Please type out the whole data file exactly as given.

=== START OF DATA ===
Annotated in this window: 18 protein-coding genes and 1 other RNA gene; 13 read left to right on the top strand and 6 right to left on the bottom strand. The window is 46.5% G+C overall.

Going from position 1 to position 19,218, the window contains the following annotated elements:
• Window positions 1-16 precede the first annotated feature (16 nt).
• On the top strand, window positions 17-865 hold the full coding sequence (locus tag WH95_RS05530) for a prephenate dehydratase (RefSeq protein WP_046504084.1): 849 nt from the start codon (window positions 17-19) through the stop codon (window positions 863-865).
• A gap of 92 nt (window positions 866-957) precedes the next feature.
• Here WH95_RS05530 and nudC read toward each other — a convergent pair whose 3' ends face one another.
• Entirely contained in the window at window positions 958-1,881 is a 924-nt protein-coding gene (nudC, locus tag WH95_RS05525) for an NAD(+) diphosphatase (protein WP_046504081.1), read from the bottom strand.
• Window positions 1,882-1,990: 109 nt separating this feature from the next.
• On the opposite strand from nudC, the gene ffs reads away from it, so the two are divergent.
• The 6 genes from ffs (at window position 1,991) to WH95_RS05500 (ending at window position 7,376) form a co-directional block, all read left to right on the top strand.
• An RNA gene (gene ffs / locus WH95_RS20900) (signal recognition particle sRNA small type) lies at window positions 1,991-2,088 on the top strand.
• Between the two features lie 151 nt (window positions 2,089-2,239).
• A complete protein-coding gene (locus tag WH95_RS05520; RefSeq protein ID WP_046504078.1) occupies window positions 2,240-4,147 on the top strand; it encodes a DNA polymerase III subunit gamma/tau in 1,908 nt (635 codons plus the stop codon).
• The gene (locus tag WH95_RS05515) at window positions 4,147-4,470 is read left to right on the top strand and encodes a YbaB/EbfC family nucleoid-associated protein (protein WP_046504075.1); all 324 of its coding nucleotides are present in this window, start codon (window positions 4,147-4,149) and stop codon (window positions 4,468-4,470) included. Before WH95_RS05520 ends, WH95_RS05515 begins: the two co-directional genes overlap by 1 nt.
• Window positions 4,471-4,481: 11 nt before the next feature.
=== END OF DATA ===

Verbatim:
Annotated in this window: 18 protein-coding genes and 1 other RNA gene; 13 read left to right on the top strand and 6 right to left on the bottom strand. The window is 46.5% G+C overall.

Going from position 1 to position 19,218, the window contains the following annotated elements:
• Window positions 1-16 precede the first annotated feature (16 nt).
• On the top strand, window positions 17-865 hold the full coding sequence (locus tag WH95_RS05530) for a prephenate dehydratase (RefSeq protein WP_046504084.1): 849 nt from the start codon (window positions 17-19) through the stop codon (window positions 863-865).
• A gap of 92 nt (window positions 866-957) precedes the next feature.
• Here WH95_RS05530 and nudC read toward each other — a convergent pair whose 3' ends face one another.
• Entirely contained in the window at window positions 958-1,881 is a 924-nt protein-coding gene (nudC, locus tag WH95_RS05525) for an NAD(+) diphosphatase (protein WP_046504081.1), read from the bottom strand.
• Window positions 1,882-1,990: 109 nt separating this feature from the next.
• On the opposite strand from nudC, the gene ffs reads away from it, so the two are divergent.
• The 6 genes from ffs (at window position 1,991) to WH95_RS05500 (ending at window position 7,376) form a co-directional block, all read left to right on the top strand.
• An RNA gene (gene ffs / locus WH95_RS20900) (signal recognition particle sRNA small type) lies at window positions 1,991-2,088 on the top strand.
• Between the two features lie 151 nt (window positions 2,089-2,239).
• A complete protein-coding gene (locus tag WH95_RS05520; RefSeq protein ID WP_046504078.1) occupies window positions 2,240-4,147 on the top strand; it encodes a DNA polymerase III subunit gamma/tau in 1,908 nt (635 codons plus the stop codon).
• The gene (locus tag WH95_RS05515) at window positions 4,147-4,470 is read left to right on the top strand and encodes a YbaB/EbfC family nucleoid-associated protein (protein WP_046504075.1); all 324 of its coding nucleotides are present in this window, start codon (window positions 4,147-4,149) and stop codon (window positions 4,468-4,470) included. Before WH95_RS05520 ends, WH95_RS05515 begins: the two co-directional genes overlap by 1 nt.
• Window positions 4,471-4,481: 11 nt before the next feature.